staff: 5 (two principals, three intern architects)
years in business: 3
projected revenue for 2003: $430,000
projects on the boards: 18
completed projects: 15
project types: residential
experience: RSP Architects, TEA2 Architects, Meyer Scherer & Rockcastle, Sarah Nettleton Architects, all in Minneapolis (Albertsson). BWBR Architects, St. Paul, Minn.; TEA2 Architects, Minneapolis; YA Architecture, Minneapolis (Hansen)
education: University of Pennsylvania, B.A. 1987, M.Arch. 1990 (Albertsson). Hampshire College, B.A. 1987; University of Pennsylvania, M.Arch. 1991 (Hansen)
affiliations: AIA

Some architects who start firms do so because they've always dreamed of it. Others set up shop so they can specialize in a certain job type, or because they want to make more money. But for Christine Albertsson, AIA, and Todd Hansen, AIA, it was a simple quality-of-life decision. The two architects, who met in graduate school, had married and become parents, and their jobs at established Minneapolis firms weren't allowing them to spend as much time as they wanted with their baby daughter, Eva. So Albertsson went off on her own in 2000, with Hansen joining her two years later. "I always tell people it was really my daughter who started the firm," says Albertsson, 38.

For the first couple of years, she operated her business--then called Christine Albertsson Architecture--out of the home office Hansen had built in the couple's basement. Albertsson had a few clients she'd worked with at her previous firms and quickly built on that base with referrals from other architects. She leased computers and software, outsourced bookkeeping and plotter printing, and hired an intern when she had too much work to handle alone. Through an economic downturn that devastated many businesses, the firm hummed along with small-scale residential projects, including several remodels and vacation cabins. "With interest rates so low, people have been putting money into real estate," she says.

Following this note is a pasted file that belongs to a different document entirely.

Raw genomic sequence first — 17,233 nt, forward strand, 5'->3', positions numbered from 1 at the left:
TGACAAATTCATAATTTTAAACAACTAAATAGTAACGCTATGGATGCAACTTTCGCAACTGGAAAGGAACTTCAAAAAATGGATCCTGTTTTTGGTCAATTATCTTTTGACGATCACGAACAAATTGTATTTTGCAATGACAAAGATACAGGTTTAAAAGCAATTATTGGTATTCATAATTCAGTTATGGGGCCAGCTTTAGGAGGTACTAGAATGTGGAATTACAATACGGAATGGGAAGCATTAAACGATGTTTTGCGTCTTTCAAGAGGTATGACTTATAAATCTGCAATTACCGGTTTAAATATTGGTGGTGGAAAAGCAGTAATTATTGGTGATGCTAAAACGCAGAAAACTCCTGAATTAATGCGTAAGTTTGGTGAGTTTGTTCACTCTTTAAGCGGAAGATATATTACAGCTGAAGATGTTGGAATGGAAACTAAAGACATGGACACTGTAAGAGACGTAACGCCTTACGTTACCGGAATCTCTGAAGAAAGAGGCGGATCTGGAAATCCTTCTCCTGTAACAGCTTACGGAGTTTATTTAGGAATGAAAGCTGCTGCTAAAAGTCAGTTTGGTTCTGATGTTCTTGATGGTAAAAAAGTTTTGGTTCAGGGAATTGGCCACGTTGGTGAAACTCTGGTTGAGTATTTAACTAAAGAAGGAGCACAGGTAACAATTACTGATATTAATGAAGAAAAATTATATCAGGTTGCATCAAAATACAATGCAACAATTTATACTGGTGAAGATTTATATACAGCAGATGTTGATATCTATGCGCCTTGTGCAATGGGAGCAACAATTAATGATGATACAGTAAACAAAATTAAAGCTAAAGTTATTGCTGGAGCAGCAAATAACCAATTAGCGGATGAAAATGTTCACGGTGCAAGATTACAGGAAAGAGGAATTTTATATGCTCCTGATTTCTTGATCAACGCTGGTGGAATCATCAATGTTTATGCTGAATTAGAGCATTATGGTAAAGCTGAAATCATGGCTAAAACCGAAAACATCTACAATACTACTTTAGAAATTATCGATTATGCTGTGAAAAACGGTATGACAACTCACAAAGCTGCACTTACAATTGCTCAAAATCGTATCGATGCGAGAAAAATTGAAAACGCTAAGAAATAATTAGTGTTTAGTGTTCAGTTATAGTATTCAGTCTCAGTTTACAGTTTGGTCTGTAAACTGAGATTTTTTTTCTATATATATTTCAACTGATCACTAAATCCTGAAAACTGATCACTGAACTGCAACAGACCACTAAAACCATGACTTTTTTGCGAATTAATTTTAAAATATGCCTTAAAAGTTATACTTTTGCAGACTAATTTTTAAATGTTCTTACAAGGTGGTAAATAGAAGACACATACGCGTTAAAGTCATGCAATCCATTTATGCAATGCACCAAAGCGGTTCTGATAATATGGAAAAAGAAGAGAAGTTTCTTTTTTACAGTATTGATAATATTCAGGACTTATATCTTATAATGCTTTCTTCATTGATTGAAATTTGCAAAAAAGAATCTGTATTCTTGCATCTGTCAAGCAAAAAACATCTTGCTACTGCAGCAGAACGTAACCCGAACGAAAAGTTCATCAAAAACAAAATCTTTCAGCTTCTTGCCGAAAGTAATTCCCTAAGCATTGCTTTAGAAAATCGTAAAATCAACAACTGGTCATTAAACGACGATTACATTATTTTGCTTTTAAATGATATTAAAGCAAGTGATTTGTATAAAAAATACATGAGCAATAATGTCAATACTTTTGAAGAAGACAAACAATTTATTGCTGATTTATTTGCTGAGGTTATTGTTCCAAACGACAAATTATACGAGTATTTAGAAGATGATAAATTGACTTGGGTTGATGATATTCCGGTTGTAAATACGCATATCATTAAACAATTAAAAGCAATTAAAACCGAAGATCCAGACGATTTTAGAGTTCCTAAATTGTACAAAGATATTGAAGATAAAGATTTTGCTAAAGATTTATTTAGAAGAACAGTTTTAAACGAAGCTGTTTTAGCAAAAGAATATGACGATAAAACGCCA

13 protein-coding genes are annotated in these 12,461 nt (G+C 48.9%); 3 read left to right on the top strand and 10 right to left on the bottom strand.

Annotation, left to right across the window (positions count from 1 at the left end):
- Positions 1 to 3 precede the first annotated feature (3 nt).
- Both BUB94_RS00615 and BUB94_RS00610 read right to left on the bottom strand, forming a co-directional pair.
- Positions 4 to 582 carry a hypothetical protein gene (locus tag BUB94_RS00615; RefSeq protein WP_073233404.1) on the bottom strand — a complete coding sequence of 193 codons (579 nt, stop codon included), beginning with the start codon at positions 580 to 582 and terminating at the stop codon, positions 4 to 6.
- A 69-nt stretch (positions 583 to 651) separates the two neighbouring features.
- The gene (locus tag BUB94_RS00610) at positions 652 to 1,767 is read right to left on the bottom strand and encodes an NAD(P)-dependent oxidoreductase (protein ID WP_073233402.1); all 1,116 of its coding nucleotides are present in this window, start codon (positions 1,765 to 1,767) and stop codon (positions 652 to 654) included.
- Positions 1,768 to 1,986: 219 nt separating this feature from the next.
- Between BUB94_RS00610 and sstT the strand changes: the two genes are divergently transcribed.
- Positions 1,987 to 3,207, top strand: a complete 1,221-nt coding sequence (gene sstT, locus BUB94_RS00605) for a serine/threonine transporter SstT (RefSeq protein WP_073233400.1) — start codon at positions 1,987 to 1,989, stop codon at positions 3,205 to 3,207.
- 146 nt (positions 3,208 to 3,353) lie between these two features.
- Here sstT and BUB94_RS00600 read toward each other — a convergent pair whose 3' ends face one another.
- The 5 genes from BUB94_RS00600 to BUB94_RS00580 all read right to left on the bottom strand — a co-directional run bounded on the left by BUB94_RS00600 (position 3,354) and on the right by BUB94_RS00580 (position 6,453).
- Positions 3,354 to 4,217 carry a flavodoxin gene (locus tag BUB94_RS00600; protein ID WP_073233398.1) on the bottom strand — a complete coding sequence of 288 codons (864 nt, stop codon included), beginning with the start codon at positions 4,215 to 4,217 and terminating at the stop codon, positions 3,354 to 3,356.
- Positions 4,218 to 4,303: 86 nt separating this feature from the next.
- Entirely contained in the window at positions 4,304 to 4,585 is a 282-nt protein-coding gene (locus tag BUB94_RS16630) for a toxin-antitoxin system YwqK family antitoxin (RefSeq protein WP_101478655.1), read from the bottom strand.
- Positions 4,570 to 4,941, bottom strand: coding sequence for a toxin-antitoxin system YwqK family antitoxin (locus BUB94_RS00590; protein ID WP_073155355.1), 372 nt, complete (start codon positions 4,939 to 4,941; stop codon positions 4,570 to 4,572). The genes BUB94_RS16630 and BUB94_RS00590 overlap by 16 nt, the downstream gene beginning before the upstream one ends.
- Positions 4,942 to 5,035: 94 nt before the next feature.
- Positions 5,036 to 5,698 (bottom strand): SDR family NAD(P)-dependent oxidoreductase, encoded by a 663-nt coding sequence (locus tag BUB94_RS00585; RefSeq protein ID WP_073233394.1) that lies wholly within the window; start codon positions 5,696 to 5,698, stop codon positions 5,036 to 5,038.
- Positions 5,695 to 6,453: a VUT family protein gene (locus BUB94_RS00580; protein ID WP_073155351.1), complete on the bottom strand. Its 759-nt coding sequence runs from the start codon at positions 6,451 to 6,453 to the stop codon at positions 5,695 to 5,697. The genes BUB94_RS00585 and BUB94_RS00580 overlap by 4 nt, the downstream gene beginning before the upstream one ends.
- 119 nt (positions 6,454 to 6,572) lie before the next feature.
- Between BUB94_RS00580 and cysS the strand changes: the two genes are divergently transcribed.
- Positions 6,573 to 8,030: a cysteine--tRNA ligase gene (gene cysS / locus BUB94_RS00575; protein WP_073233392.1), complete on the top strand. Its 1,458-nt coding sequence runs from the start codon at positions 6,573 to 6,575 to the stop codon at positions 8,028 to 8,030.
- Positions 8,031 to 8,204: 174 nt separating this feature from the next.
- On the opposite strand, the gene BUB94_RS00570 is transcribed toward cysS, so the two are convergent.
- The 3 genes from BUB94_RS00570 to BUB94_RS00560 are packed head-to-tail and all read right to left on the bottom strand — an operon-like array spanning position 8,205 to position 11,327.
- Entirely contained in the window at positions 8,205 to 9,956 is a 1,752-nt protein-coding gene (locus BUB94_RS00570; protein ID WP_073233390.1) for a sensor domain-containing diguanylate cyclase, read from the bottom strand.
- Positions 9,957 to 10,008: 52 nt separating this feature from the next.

Hansen, meanwhile, felt ready to be a partner at the firm where he was working, YA Architecture. "I was bringing in a third of the clients," he says. But a partnership never materialized. He decided to make the leap and join his wife, bringing his clients with him. He became Albertsson's partner in July 2002, two months after she'd moved the practice into an office above a coffee and ice-cream shop in Minneapolis' Lowry Hill neighborhood.

Being business partners who are also married has meant some adjustments for Albertsson and Hansen. They haven't been able to take a vacation together, since they're not yet ready to leave their five-person office unsupervised for a week or more. "One of our goals is to continue to develop our employees so they can take on more responsibility," says Hansen, 39. "Our employers were great mentors, and we want to be, too." The couple tries not to discuss business issues at home. They work on separate projects, deciding who does what based on each person's particular skills, personality, and schedule. And one of them leaves the office at 3 p.m. every day to pick up Eva, now 5, from school.

As their firm has grown, Albertsson and Hansen have realized the importance of creating a consistent brand identity. They hired a graphic designer to create a logo and letterhead whose look--Scandinavian-influenced, traditional but with a Modern edge--echoes their architectural style. They redesigned their Web site with staff member Sonya Carel and officially changed the firm's name to Albertsson Hansen Architecture. "We're in a transition mode from getting started to figuring out where we want this to go," says Albertsson. "Now we're not stewarding just our projects, but also the firm itself."